Upper Gallatin Drought/Water Supply Planning


The Gallatin River Task Force has engaged in a drought resiliency planning effort in the Upper Missouri River basin since January 2015. Our local planning effort is part of a national pilot water supply planning project.

The National Drought Resilience Partnership selected the Upper Missouri basin to lead a grassroots water supply planning demonstration project. The Upper Missouri basin is uniquely positioned because the basin is closed to new water right appropriations and the region has a long history of frequent and severe droughts. The demonstration project includes federal and state partners, regional organizations, local watershed groups, and conservation districts across eight sub-watersheds within the basin.

The communities living in the Gallatin and Madison watersheds are working on four drought planning efforts. Each drought plan will capture the needs and experiences of the local communities from a variety of water use settings, including tourism, recreation, and agriculture.

The drought planning effort will build drought resilience to enhance community preparedness for drought by providing tools for drought assessment and monitoring, building local and regional capacity, and implementing on-the-ground projects to build long-term drought resilience.

The goal of drought planning is to break the hydro-illogical cycle. Photo from: National Drought Mitigation Center

Why Big Sky?

Big Sky faces a unique set of challenges that stress the capacity of our water supplies to accommodate both community growth and climate change:

  1. Big Sky is an unincorporated township, located within two watersheds and two counties.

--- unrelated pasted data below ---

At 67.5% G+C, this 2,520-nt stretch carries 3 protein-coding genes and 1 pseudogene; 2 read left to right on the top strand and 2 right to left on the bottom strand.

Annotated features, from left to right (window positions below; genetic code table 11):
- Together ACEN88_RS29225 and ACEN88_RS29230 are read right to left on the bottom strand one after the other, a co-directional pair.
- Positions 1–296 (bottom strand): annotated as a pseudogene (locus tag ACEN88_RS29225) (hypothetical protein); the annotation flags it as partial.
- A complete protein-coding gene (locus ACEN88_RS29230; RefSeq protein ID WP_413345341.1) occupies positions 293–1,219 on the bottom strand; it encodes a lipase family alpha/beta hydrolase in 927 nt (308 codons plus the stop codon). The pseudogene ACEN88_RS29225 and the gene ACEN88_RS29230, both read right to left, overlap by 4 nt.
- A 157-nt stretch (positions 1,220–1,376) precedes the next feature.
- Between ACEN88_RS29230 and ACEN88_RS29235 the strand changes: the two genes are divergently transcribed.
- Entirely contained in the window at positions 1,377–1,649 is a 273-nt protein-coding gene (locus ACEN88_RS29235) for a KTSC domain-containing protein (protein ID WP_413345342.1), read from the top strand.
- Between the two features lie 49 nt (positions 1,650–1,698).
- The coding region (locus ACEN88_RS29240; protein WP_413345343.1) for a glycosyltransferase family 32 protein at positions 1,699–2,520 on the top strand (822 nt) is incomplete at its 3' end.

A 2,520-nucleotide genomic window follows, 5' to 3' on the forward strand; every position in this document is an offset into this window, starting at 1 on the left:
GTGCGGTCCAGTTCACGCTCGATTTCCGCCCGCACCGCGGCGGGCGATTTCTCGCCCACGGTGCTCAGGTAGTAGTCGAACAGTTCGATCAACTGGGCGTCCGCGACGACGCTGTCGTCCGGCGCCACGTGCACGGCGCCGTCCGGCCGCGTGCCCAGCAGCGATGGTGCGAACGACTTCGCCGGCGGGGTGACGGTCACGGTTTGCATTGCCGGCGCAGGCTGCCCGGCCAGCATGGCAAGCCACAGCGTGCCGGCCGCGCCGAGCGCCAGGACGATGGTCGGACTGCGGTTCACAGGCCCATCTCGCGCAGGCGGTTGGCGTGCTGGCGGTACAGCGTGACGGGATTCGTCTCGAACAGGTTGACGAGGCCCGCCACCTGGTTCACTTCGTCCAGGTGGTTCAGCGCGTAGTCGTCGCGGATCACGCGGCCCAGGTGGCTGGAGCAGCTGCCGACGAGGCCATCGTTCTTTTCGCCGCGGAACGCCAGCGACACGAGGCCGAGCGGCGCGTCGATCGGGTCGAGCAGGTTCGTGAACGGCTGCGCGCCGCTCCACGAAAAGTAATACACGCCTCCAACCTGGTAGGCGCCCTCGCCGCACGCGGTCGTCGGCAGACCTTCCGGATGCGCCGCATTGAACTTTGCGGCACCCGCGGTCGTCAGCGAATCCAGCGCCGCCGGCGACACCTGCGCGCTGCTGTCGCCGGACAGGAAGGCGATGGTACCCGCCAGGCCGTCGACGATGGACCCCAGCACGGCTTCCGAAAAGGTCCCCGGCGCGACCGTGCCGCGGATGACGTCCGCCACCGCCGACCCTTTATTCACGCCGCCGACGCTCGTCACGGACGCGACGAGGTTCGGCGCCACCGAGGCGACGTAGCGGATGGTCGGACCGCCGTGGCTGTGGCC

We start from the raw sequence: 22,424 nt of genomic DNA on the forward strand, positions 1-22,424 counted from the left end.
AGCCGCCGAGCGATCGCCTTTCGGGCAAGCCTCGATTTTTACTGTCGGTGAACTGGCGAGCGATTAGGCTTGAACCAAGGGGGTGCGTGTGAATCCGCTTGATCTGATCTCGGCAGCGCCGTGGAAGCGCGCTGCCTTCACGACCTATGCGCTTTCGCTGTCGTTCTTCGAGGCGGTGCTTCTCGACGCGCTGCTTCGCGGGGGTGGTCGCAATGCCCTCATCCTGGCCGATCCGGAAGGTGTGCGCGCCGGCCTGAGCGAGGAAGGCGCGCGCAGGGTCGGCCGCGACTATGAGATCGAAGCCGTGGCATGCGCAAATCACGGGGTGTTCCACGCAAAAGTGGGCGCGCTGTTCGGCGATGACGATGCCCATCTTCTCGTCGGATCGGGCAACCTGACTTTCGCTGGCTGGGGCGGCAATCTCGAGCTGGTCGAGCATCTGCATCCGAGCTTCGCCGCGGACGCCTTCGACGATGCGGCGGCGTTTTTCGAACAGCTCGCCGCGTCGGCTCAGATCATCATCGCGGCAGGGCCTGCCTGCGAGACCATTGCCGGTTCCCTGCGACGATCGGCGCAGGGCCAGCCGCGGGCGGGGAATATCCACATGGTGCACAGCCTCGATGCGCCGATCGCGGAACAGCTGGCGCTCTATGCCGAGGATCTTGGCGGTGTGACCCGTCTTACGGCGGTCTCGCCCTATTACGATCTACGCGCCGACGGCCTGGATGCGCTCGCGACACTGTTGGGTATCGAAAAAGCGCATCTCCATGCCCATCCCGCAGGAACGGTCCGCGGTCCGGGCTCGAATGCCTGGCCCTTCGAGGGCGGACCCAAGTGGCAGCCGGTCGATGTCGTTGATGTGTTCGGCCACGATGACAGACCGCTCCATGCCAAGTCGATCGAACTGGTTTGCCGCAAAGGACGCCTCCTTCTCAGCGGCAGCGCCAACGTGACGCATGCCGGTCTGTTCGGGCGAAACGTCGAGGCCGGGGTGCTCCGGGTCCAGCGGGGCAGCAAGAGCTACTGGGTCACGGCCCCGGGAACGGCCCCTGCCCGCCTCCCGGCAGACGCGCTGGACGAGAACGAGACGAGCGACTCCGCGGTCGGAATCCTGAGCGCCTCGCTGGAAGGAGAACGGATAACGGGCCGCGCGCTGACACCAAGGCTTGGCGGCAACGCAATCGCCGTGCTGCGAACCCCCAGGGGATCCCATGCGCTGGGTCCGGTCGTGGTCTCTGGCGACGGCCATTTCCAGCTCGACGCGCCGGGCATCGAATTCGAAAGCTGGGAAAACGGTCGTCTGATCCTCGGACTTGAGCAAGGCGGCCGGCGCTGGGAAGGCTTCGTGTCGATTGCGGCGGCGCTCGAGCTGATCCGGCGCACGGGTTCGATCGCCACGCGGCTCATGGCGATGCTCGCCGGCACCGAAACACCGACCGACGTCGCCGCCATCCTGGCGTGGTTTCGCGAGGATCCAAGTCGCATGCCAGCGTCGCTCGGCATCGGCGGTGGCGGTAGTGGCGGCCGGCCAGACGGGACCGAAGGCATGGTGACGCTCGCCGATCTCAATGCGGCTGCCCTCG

2. Big Sky is largely privately-owned with many absentee homeowners and a commuter workforce of mostly seasonal employees.
  3. The Upper Missouris River basin is closed to new water appropriations, limiting both surface and groundwater supplies to recharge via snowpack.
  4. Snowpack is predicted to decrease over time due to changes in climate predicted by the Montana Climate Assessment.

These qualities make Big Sky what it is today, a place where people love to live and visit because of the natural amenities and opportunities to enjoy the outdoors from the mountains to the river. On the other hand, these qualities can also present challenges in accountability and implementation of new practices. Forging new partnerships among all community groups is critical to implement sustainable measures that will allow us to continue to enjoy this place, forever.

A Process to Build Resilience

There is no official drought resilience planning framework. Each local watershed coordinator has the freedom to approach drought and water supply planning in ways that are best suited to their watershed and community. The Montana Bureau of Reclamation and Montana Department of Natural Resources and Conservation have proposed a locally-driven set of tasks to guide the planning process with a fundamental element of engaged stakeholder participation.

The Task Force first engaged the Big Sky community in the drought planning process by a distributing a Drought Awareness Survey online and at outreach events while recruiting local participants to serve in an Upper Drought/Water Supply Focus Group. The focus group is composed of 33 participants representing residents, business owners, developers, water managers, property managers, and realtors as well as nonprofits, conservation groups, state agencies, and regional agencies.

Focus group meetings allowed stakeholders to give input at each phase of the planning process. The Task Force will compile this information to build a draft drought management plan, implement specific conservation tasks and projects, and help our community battle drought and water supply issues today and into the future.